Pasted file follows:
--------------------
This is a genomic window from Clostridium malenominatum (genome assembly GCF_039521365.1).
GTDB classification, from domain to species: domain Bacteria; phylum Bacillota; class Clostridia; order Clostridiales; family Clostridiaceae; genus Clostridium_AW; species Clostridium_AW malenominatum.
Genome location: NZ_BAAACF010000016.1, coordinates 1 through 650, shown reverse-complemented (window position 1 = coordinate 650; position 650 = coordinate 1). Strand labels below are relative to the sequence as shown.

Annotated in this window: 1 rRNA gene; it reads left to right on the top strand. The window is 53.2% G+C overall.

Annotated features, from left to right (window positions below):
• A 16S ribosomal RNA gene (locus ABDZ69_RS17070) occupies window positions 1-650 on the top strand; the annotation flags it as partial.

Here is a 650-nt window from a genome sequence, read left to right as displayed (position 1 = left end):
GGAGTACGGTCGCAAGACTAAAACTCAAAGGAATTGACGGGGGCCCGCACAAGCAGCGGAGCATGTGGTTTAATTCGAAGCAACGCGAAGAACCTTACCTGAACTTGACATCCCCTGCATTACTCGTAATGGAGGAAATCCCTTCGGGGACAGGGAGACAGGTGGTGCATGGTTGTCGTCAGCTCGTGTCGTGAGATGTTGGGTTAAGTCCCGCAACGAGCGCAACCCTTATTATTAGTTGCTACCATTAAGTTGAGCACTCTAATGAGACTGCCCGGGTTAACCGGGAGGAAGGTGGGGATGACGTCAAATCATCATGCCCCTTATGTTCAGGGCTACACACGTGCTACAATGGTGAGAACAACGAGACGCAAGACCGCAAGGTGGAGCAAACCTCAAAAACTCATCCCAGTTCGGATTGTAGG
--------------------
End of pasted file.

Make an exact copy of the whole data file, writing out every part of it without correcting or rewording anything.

This is a genomic window from Clostridium malenominatum (genome assembly GCF_039521365.1).
GTDB classification, from domain to species: domain Bacteria; phylum Bacillota; class Clostridia; order Clostridiales; family Clostridiaceae; genus Clostridium_AW; species Clostridium_AW malenominatum.
Genome location: NZ_BAAACF010000016.1, coordinates 1 through 650, shown reverse-complemented (window position 1 = coordinate 650; position 650 = coordinate 1). Strand labels below are relative to the sequence as shown.

Annotated in this window: 1 rRNA gene; it reads left to right on the top strand. The window is 53.2% G+C overall.

Annotated features, from left to right (window positions below):
• A 16S ribosomal RNA gene (locus ABDZ69_RS17070) occupies window positions 1-650 on the top strand; the annotation flags it as partial.

Here is a 650-nt window from a genome sequence, read left to right as displayed (position 1 = left end):
GGAGTACGGTCGCAAGACTAAAACTCAAAGGAATTGACGGGGGCCCGCACAAGCAGCGGAGCATGTGGTTTAATTCGAAGCAACGCGAAGAACCTTACCTGAACTTGACATCCCCTGCATTACTCGTAATGGAGGAAATCCCTTCGGGGACAGGGAGACAGGTGGTGCATGGTTGTCGTCAGCTCGTGTCGTGAGATGTTGGGTTAAGTCCCGCAACGAGCGCAACCCTTATTATTAGTTGCTACCATTAAGTTGAGCACTCTAATGAGACTGCCCGGGTTAACCGGGAGGAAGGTGGGGATGACGTCAAATCATCATGCCCCTTATGTTCAGGGCTACACACGTGCTACAATGGTGAGAACAACGAGACGCAAGACCGCAAGGTGGAGCAAACCTCAAAAACTCATCCCAGTTCGGATTGTAGG